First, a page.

August 19 Sunday

Went to the Bird Park, which is a privately owned aviary-zoo located between the airport and the Falls on the main highway. It is worth the visit, as there is a good collection of local birds and a way to get a head-start on learning some of the Guans, Rails and Tinamous and some hummingbirds. It was also the only place that I spotted a BOAT-BILLED FLYCATCHER. That and a Squirrel cuckoo were the only free-flying birds that I saw there that were not also on display, so securely countable. It is hard to get much done birding-wise except in the early morning, anyway. The rest of the day was spent birding around Foz and walking along the falls trails and ferrying Lane to the meetings. One of the nicest places to bird in the area is in and around the Iguaçu Golf Resort. There is a wetland down the road beyond the resort and there are ponds as well as grasslands within the resort grounds.

August 20 Monday

We had arranged with the same Macuco Safaris to spend the morning birding the one great trail into the forest on the Brazil side - Poço Preto. The cost varies around $120 US with the number of persons, so it cost us each $34, as we were four. Neva and I were joined for this morning of birding by Dave Pearson, who has a good deal of experience in South America, and my non-birding spouse Lane.

We were picked up at the hotel at 6:30 and were on the trail by 7:00 am. Poço Preto is a jeep trail that stretches 12 kilometers through the forest and ends up meeting the Iguaçu River above the falls. It begins behind a dormitory house and the trail head is chained off, so it is not possible to walk it without these guides. It is said to be the best place to find some rarities and forest birds including Ochre-collared Piculet, Russet-winged Spadebill, Sao Paulo Tyrannulet, and Helmeted Woodpecker. We had some success.

Once we convinced the contingent of drivers and guides (one assigned to us for his English-speaking skills, and one who was along because it was her first group of birders and she was the boss, and one who was the company biologist!) to follow behind us with the jeep and to keep a little bit quiet, we had a very exciting birding trip. It began auspiciously as we spotted a pair of big red-crested woodpeckers that we at first thought were the more common Robust woodpecker. Fortunately, the pair obliged us by flying lower and allowing good looks; they turned out to be a pair of much rarer HELMETED WOODPECKERS (Drycopus galeatus).

We next had a brief look at a DUSKY-LEGGED GUAN. Had Southern Lapwing flyovers, heard Picazuro Pigeons, saw White-eyed Parakeet flyovers, Squirrel cuckoos, Smooth-billed Ani in a marshy area, Great Dusky Swift flyovers, unidentified hummingbird, Black-throated Trogons, Surucua Trogons, Chestnut-eared Araçari, Red-breasted Toucan, Ochre-collared Piculets (three for the morning), LINEATED WOODPECKERS (three; this race lacks the white line on the scapulars), Olivaceous Woodcreeper, Ochre-breasted Foliage Gleaners, Buff-fronted Foliage Gleaners, a troop of brown Capuchins, RUFOUS-WINGED ANT-WREN (Dave only), Plain Ant-vireo, heard probable Spotted Bamboo-wrens, unidentified tyrannulets - either Planalto or Greenish, probable Southern Bearded Tyrannulet, unidentified Elaenia, Sao Paulo Tyrannulets (several), Mottle-cheeked Tyrannulets, RUSSET-WINGED SPADEBILL (heard and id'd by Dave), Sirystes (finally SAW one of them; heard lots), Three-striped Flycatchers, RED-RUFFED FRUIT-CROW (Dave only), Plush-crested Jays, Pale-breasted Thrushes, one White-necked Thrush, Golden-crowned Warblers, Tropical Parulas, Green-headed Tanagers, Blue-napped Chlorophonia, CHESTNUT-BELLIED EUPHONIA, GREEN-CHINNED EUPHONIA, White-lined Tanagers, Black-goggled Tanagers, Red-crowned Ant-tanagers, Guira Tanager, Red-rumped Caciques. Great morning! I would have liked to do three mornings on this trail. We carried no tape recorder and we found that few birds pished well (warblers and some tanagers). We heard many birds that remained unseen and unidentified.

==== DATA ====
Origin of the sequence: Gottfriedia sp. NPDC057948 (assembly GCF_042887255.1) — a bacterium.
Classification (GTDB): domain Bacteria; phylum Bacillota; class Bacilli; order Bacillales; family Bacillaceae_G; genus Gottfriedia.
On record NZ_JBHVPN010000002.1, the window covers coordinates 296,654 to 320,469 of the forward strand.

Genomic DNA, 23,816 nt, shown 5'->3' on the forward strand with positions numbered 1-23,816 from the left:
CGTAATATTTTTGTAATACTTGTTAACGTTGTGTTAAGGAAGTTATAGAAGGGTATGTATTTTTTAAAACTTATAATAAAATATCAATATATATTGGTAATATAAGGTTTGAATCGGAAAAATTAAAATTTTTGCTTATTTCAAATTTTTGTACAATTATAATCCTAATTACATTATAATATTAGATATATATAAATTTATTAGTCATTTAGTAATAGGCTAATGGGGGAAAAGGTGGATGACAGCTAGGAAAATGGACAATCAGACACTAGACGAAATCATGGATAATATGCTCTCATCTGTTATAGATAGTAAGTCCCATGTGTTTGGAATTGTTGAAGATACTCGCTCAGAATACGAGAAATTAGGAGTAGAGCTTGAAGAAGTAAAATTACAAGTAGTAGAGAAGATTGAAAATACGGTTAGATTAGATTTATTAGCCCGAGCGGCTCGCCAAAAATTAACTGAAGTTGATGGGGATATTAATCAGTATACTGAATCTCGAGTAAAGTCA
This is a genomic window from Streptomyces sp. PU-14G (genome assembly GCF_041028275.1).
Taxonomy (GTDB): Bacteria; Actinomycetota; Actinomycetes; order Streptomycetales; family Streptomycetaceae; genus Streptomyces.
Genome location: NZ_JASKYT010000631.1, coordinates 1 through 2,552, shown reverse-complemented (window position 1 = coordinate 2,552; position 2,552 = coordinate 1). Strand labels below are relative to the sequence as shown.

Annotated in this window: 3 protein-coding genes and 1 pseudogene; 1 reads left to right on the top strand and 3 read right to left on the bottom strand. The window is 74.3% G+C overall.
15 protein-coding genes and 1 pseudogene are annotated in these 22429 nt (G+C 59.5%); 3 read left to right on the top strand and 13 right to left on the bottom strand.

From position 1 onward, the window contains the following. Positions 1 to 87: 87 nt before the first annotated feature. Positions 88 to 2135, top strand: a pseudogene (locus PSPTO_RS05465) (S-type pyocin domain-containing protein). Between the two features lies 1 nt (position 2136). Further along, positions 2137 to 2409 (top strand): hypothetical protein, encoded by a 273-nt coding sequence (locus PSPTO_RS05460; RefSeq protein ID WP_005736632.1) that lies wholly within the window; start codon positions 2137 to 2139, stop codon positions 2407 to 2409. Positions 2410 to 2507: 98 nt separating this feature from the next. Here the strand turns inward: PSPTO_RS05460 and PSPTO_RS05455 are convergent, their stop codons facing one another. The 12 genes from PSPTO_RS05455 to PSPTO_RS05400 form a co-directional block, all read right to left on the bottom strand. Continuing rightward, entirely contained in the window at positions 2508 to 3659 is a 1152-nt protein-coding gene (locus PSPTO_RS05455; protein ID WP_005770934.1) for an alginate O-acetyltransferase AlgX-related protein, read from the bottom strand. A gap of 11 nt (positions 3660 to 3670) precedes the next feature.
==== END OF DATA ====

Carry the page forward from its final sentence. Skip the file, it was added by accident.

August 21 Tuesday

We drove across to the Argentina side before 8:00 and the border crossing was painless and fast. The signs to the park are clear and easy to follow. The Argentine park opens at 8:00 am and costs $5.00 each for entry. There are tall trees along the highway that enters the park and good shoulders for pull-offs. Shortly after entering the park proper, it is easy to see the trailhead for the Macuco Trail, which is currently the only forest trail that park visitors are openly invited to hike and one of only two that we were able to locate. The trail goes for 3 km along a ridge along the lower Iguaçu River and is mostly meant to take tourists to an overview of a small waterfall. It meets up with the Yacaratiia jeep trail. It is surrounded by dense secondary forest with good patches of young cane and a few open tree falls with grassy or marshy habitat.